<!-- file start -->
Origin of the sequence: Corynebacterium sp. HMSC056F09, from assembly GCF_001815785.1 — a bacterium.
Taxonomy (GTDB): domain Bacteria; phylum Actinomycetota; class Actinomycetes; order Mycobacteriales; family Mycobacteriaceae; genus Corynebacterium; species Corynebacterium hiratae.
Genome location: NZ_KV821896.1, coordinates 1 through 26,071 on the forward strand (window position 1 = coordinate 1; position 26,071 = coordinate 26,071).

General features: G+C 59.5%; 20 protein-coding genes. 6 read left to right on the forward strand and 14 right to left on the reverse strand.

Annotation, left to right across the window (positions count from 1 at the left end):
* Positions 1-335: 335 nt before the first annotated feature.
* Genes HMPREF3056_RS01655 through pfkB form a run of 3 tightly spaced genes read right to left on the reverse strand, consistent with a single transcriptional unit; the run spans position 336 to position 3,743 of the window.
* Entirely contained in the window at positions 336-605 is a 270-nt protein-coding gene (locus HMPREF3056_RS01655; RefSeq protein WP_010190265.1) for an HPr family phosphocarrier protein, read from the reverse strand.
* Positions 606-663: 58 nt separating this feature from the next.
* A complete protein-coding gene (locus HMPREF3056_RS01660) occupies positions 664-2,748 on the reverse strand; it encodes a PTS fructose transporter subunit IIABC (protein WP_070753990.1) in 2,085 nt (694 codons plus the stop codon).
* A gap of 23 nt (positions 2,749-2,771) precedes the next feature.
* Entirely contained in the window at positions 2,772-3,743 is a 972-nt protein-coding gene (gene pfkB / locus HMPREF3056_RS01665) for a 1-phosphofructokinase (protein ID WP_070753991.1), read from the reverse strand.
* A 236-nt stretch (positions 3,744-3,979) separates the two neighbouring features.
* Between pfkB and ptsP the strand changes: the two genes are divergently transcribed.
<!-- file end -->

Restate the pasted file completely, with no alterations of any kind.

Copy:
Origin of the sequence: Corynebacterium sp. HMSC056F09, from assembly GCF_001815785.1 — a bacterium.
Taxonomy (GTDB): domain Bacteria; phylum Actinomycetota; class Actinomycetes; order Mycobacteriales; family Mycobacteriaceae; genus Corynebacterium; species Corynebacterium hiratae.
Genome location: NZ_KV821896.1, coordinates 1 through 26,071 on the forward strand (window position 1 = coordinate 1; position 26,071 = coordinate 26,071).

General features: G+C 59.5%; 20 protein-coding genes. 6 read left to right on the forward strand and 14 right to left on the reverse strand.

Annotation, left to right across the window (positions count from 1 at the left end):
* Positions 1-335: 335 nt before the first annotated feature.
* Genes HMPREF3056_RS01655 through pfkB form a run of 3 tightly spaced genes read right to left on the reverse strand, consistent with a single transcriptional unit; the run spans position 336 to position 3,743 of the window.
* Entirely contained in the window at positions 336-605 is a 270-nt protein-coding gene (locus HMPREF3056_RS01655; RefSeq protein WP_010190265.1) for an HPr family phosphocarrier protein, read from the reverse strand.
* Positions 606-663: 58 nt separating this feature from the next.
* A complete protein-coding gene (locus HMPREF3056_RS01660) occupies positions 664-2,748 on the reverse strand; it encodes a PTS fructose transporter subunit IIABC (protein WP_070753990.1) in 2,085 nt (694 codons plus the stop codon).
* A gap of 23 nt (positions 2,749-2,771) precedes the next feature.
* Entirely contained in the window at positions 2,772-3,743 is a 972-nt protein-coding gene (gene pfkB / locus HMPREF3056_RS01665) for a 1-phosphofructokinase (protein ID WP_070753991.1), read from the reverse strand.
* A 236-nt stretch (positions 3,744-3,979) separates the two neighbouring features.
* Between pfkB and ptsP the strand changes: the two genes are divergently transcribed.